Name Company Catalog Number Comments
Sodium chloride Sigma S7653
Sodium bicarbonate Sigma S6297
Potassium chloride Sigma P9541
Sodium phosphate monobasic Sigma S0751
Calcium chloride Sigma C5080
Magnesium chloride Sigma M2670
Glucose Sigma G7528
Sucrose Sigma S7903
Brain Matrices Roboz SA-2165 Only needed if harvesting striatum
Fine point Dumont Forceps Roboz RS-4978
Microdissecting scissors Roboz RS-5940
Razor blades ThermoFisher 12-640
Pasteur pipettes ThermoFisher 1367820C
Nanoject III Drummond 3-000-207
Manual Manipulator w/ stand World Precision Instruments  M3301R/M10
5 ml round bottom plastic tubes ThermoFisher 149591A
60 mm Petri dishes ThermoFisher 12556001
100 mm Petri dishes ThermoFisher 12565100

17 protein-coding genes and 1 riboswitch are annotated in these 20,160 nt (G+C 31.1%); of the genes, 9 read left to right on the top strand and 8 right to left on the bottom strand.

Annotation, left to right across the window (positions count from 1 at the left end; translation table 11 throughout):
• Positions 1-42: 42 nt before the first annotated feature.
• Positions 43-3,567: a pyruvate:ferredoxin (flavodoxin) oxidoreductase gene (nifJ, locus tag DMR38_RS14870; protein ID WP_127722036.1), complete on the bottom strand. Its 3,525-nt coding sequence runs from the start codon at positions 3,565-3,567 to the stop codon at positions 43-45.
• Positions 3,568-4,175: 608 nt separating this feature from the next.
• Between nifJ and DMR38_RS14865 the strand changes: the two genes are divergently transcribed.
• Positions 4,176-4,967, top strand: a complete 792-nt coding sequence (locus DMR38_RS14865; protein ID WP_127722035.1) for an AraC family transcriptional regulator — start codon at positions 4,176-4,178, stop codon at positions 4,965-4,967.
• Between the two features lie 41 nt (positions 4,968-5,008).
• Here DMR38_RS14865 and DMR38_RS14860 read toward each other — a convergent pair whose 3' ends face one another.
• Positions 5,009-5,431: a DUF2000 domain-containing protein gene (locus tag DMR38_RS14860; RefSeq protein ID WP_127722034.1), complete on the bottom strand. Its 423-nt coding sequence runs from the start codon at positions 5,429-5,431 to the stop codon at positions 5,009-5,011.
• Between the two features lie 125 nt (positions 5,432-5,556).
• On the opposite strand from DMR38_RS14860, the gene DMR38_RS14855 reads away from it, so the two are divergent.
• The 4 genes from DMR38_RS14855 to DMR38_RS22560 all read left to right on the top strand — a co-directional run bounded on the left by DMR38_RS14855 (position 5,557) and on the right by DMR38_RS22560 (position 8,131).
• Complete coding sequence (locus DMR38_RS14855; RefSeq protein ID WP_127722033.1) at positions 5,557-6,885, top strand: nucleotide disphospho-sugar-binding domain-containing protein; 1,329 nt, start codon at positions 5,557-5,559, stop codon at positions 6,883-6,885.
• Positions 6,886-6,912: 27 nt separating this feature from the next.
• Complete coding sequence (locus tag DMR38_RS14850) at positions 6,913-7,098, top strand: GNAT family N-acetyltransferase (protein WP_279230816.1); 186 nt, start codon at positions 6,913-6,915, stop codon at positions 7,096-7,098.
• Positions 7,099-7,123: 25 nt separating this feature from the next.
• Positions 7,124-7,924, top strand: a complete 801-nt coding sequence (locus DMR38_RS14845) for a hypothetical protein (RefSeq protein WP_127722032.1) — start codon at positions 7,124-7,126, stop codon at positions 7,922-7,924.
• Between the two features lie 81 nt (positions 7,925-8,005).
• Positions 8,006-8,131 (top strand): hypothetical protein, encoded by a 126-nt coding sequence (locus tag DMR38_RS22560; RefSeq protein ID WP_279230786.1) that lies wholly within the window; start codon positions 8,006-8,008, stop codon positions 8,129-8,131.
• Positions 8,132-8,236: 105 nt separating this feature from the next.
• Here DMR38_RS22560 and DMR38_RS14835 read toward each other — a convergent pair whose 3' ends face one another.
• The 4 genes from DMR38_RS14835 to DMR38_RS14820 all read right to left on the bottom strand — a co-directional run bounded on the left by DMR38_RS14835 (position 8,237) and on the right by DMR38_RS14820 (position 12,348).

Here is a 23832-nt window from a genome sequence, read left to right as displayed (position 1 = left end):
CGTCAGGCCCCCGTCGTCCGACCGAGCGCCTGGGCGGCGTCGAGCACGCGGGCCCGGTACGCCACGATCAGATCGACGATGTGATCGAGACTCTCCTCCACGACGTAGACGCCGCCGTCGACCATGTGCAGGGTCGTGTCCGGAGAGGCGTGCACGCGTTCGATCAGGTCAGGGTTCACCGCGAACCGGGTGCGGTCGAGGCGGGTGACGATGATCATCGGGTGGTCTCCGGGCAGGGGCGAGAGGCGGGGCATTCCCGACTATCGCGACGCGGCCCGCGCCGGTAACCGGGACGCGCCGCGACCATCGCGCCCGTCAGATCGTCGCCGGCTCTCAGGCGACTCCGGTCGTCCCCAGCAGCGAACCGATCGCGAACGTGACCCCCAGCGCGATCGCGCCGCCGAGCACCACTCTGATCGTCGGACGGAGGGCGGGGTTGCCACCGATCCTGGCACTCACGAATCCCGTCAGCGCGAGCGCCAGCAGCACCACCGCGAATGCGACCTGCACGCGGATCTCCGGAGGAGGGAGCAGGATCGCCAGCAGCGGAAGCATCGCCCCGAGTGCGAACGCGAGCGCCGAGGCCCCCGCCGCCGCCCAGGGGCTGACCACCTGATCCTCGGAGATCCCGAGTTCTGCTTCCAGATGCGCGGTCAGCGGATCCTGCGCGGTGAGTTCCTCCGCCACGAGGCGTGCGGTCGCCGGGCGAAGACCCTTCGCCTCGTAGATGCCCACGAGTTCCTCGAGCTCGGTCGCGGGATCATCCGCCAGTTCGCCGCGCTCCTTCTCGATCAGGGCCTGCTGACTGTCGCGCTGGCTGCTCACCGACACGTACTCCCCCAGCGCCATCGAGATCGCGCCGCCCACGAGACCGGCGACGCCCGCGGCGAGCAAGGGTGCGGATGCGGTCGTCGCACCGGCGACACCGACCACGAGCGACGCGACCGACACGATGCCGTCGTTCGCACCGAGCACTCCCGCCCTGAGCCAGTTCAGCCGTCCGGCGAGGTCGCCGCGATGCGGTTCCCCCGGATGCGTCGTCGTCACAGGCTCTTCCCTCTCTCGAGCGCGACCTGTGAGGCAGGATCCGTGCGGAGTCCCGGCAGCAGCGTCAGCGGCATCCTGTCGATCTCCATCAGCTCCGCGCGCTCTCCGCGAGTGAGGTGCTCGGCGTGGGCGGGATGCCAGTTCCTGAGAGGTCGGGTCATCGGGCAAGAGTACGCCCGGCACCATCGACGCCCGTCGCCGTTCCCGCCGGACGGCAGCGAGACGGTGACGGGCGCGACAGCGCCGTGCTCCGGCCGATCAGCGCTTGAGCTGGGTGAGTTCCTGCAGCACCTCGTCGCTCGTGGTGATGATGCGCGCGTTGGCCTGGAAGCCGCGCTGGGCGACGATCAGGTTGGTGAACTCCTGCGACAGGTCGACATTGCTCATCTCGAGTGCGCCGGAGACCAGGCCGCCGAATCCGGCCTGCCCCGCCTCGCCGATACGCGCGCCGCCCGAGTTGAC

Pronase Sigma 10165921001
Fetal Bovine Serum (FBS) ThermoFisher 16140063
DNase I Sigma 4716728001
Celltrics 50um filters Sysmex 04-0042327
Trypan blue ThermoFisher 15-250-061
Hemocytometer ThermoFisher 02-671-6



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Homochronic Transplantation of Interneuron Precursors into Early Postnatal Mouse Brains
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Quattrocolo, G., Isaac, M., Zhang, Y., Petros, T. J. Homochronic Transplantation of Interneuron Precursors into Early Postnatal Mouse Brains. J. Vis. Exp. (136), e57723, doi:10.3791/57723 (2018).More

Quattrocolo, G., Isaac, M., Zhang, Y., Petros, T. J. Homochronic Transplantation of Interneuron Precursors into Early Postnatal Mouse Brains. J. Vis. Exp. (136), e57723, doi:10.3791/57723 (2018).